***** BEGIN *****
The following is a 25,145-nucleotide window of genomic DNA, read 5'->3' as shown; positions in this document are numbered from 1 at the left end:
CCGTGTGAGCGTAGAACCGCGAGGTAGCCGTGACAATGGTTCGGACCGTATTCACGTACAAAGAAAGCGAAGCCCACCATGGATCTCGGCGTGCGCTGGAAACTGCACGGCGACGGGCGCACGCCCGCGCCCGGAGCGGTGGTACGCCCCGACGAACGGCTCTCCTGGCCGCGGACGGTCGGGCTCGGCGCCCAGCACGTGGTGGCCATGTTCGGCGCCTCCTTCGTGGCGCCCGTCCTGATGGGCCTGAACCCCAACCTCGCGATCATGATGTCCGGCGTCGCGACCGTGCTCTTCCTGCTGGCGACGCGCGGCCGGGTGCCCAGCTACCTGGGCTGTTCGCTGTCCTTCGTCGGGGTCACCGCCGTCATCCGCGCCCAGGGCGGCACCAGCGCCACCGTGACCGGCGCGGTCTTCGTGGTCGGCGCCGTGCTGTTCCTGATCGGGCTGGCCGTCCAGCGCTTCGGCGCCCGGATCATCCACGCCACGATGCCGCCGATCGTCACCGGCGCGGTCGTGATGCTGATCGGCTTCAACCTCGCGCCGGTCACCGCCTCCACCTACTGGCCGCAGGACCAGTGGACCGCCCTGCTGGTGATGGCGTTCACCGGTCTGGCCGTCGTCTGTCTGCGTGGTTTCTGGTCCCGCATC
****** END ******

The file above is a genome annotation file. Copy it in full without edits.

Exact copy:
The following is a 25,145-nucleotide window of genomic DNA, read 5'->3' as shown; positions in this document are numbered from 1 at the left end:
CCGTGTGAGCGTAGAACCGCGAGGTAGCCGTGACAATGGTTCGGACCGTATTCACGTACAAAGAAAGCGAAGCCCACCATGGATCTCGGCGTGCGCTGGAAACTGCACGGCGACGGGCGCACGCCCGCGCCCGGAGCGGTGGTACGCCCCGACGAACGGCTCTCCTGGCCGCGGACGGTCGGGCTCGGCGCCCAGCACGTGGTGGCCATGTTCGGCGCCTCCTTCGTGGCGCCCGTCCTGATGGGCCTGAACCCCAACCTCGCGATCATGATGTCCGGCGTCGCGACCGTGCTCTTCCTGCTGGCGACGCGCGGCCGGGTGCCCAGCTACCTGGGCTGTTCGCTGTCCTTCGTCGGGGTCACCGCCGTCATCCGCGCCCAGGGCGGCACCAGCGCCACCGTGACCGGCGCGGTCTTCGTGGTCGGCGCCGTGCTGTTCCTGATCGGGCTGGCCGTCCAGCGCTTCGGCGCCCGGATCATCCACGCCACGATGCCGCCGATCGTCACCGGCGCGGTCGTGATGCTGATCGGCTTCAACCTCGCGCCGGTCACCGCCTCCACCTACTGGCCGCAGGACCAGTGGACCGCCCTGCTGGTGATGGCGTTCACCGGTCTGGCCGTCGTCTGTCTGCGTGGTTTCTGGTCCCGCATC